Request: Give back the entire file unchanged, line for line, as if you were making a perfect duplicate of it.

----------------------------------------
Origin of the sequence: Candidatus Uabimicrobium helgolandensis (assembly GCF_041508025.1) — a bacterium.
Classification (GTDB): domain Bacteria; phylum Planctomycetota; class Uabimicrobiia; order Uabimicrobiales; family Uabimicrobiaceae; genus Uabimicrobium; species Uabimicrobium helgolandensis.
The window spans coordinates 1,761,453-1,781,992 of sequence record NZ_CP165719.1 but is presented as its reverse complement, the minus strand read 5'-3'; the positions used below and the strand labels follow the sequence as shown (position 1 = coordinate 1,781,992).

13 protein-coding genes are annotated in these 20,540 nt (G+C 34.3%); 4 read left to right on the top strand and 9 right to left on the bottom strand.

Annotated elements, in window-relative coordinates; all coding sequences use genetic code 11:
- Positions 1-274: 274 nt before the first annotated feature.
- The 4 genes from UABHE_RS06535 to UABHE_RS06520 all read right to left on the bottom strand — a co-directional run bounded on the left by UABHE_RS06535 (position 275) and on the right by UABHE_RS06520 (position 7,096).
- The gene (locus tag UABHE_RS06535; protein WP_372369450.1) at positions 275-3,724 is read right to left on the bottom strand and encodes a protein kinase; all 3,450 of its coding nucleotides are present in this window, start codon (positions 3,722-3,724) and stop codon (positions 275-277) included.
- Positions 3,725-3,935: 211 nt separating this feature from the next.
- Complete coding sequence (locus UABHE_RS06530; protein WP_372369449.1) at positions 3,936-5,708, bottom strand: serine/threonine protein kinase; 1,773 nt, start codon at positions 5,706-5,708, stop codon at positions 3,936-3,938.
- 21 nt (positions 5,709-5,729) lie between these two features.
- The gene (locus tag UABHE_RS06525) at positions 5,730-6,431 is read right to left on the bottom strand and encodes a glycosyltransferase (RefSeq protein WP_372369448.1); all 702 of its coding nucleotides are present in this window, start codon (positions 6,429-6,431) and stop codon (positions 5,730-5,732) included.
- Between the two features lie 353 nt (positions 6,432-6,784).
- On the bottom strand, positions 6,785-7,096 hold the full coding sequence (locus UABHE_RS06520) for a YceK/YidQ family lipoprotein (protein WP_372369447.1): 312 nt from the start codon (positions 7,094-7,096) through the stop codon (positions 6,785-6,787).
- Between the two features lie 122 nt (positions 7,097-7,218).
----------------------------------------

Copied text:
Origin of the sequence: Candidatus Uabimicrobium helgolandensis (assembly GCF_041508025.1) — a bacterium.
Classification (GTDB): domain Bacteria; phylum Planctomycetota; class Uabimicrobiia; order Uabimicrobiales; family Uabimicrobiaceae; genus Uabimicrobium; species Uabimicrobium helgolandensis.
The window spans coordinates 1,761,453-1,781,992 of sequence record NZ_CP165719.1 but is presented as its reverse complement, the minus strand read 5'-3'; the positions used below and the strand labels follow the sequence as shown (position 1 = coordinate 1,781,992).

13 protein-coding genes are annotated in these 20,540 nt (G+C 34.3%); 4 read left to right on the top strand and 9 right to left on the bottom strand.

Annotated elements, in window-relative coordinates; all coding sequences use genetic code 11:
- Positions 1-274: 274 nt before the first annotated feature.
- The 4 genes from UABHE_RS06535 to UABHE_RS06520 all read right to left on the bottom strand — a co-directional run bounded on the left by UABHE_RS06535 (position 275) and on the right by UABHE_RS06520 (position 7,096).
- The gene (locus tag UABHE_RS06535; protein WP_372369450.1) at positions 275-3,724 is read right to left on the bottom strand and encodes a protein kinase; all 3,450 of its coding nucleotides are present in this window, start codon (positions 3,722-3,724) and stop codon (positions 275-277) included.
- Positions 3,725-3,935: 211 nt separating this feature from the next.
- Complete coding sequence (locus UABHE_RS06530; protein WP_372369449.1) at positions 3,936-5,708, bottom strand: serine/threonine protein kinase; 1,773 nt, start codon at positions 5,706-5,708, stop codon at positions 3,936-3,938.
- 21 nt (positions 5,709-5,729) lie between these two features.
- The gene (locus tag UABHE_RS06525) at positions 5,730-6,431 is read right to left on the bottom strand and encodes a glycosyltransferase (RefSeq protein WP_372369448.1); all 702 of its coding nucleotides are present in this window, start codon (positions 6,429-6,431) and stop codon (positions 5,730-5,732) included.
- Between the two features lie 353 nt (positions 6,432-6,784).
- On the bottom strand, positions 6,785-7,096 hold the full coding sequence (locus UABHE_RS06520) for a YceK/YidQ family lipoprotein (protein WP_372369447.1): 312 nt from the start codon (positions 7,094-7,096) through the stop codon (positions 6,785-6,787).
- Between the two features lie 122 nt (positions 7,097-7,218).